Weekly Roundup 60

There has been quite a bit of excitement in the public science sphere this week with NASA announcing the discovery of a series of exoplanets on Wednesday. The letter, sent to Nature, contains many of the more technical details that have been absent in many reports of the event. The star that these exoplanets have been found around is called TRAPPIST-1 and is very small even by the Sun’s standards being only 0.08 solar masses, about 1.6×1029 kg putting it in the dwarf star. This star is only 12 parsecs away, which is quite close astronomically speaking, but the real marvel comes from its satellites. Of the eight known planets that orbit this star seven are very similar to the Earth. Five of the planets have masses within 0.6 to 1.4 of the Earth’s mass with the final two being 0.41 Terra masses and an incalculable value. The surface temperatures of these planets are also very similar to the Earth’s 287 K with one planet actually being estimated at 288 K, an astonishing similarity. The other temperatures range range from 168 K (quite nippy) to 400 K (sweltering), although as these are just average calculated temperatures it is very possible liquid water could exist on all seven Earth like planets. The thing that should probably be noted is that these results are based on a preliminary glance over the system. Although the temperatures are believed to be accurate the masses have a percentage uncertainty averaging at 63.4% (I calculated it) which is really terrible. The letter itself talks about how predictive analysis can’t be performed because of this uncertainty. Overall it is quite clear why people can get very excited about discoveries like this. Apart from the massive galactic coincidence the idea that somewhere among the stars there is a place just like this is quite appealing.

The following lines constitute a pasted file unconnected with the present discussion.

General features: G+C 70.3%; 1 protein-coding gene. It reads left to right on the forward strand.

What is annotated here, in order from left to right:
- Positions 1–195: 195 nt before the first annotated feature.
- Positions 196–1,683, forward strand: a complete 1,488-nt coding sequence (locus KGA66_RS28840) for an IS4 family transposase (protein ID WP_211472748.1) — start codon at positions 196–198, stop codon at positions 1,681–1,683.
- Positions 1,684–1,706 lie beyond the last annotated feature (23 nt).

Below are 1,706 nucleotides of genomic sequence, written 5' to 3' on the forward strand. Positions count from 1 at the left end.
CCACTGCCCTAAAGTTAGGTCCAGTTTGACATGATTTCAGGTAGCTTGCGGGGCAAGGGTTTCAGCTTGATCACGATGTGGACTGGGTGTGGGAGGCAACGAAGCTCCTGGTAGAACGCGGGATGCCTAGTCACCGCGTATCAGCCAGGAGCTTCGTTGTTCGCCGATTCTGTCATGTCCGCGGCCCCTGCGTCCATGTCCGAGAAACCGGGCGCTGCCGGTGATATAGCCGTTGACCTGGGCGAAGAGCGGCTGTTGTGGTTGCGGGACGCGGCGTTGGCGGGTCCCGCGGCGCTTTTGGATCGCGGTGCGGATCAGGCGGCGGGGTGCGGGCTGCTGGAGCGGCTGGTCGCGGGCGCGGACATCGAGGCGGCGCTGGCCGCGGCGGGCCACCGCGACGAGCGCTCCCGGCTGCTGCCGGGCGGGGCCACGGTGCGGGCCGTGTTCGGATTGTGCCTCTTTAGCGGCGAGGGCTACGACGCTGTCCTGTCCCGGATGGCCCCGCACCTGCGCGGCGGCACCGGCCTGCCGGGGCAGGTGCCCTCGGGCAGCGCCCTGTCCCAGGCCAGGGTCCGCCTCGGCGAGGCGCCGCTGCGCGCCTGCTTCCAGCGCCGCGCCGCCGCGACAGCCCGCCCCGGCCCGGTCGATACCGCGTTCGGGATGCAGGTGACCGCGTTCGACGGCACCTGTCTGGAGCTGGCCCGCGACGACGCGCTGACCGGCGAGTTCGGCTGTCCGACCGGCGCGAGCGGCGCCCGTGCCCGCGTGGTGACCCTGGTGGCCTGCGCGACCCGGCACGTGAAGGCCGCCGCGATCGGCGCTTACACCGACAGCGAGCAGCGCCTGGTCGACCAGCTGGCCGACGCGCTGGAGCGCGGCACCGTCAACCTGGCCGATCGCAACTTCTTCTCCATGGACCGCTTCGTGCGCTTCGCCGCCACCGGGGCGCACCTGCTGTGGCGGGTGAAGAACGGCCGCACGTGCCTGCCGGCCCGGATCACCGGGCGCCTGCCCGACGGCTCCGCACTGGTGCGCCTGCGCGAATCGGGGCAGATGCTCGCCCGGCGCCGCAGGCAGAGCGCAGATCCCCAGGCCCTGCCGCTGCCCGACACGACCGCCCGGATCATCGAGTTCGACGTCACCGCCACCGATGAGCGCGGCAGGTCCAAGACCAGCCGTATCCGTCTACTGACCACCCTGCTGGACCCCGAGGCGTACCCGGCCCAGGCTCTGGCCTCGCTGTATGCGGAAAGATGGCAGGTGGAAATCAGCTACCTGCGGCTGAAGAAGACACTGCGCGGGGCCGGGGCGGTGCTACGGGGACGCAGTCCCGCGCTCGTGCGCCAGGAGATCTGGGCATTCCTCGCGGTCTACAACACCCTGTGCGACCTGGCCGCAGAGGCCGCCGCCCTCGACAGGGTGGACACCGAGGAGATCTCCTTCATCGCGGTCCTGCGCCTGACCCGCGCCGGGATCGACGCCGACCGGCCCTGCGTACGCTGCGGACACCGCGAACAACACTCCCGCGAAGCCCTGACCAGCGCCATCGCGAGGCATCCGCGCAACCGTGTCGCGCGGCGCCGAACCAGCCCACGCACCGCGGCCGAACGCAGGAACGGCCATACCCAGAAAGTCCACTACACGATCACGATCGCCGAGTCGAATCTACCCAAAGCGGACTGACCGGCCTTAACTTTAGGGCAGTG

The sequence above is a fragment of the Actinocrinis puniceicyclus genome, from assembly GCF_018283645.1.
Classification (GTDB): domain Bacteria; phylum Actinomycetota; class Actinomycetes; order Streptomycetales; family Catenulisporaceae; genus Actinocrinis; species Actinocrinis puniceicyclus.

Until tomorrow, goodnight.


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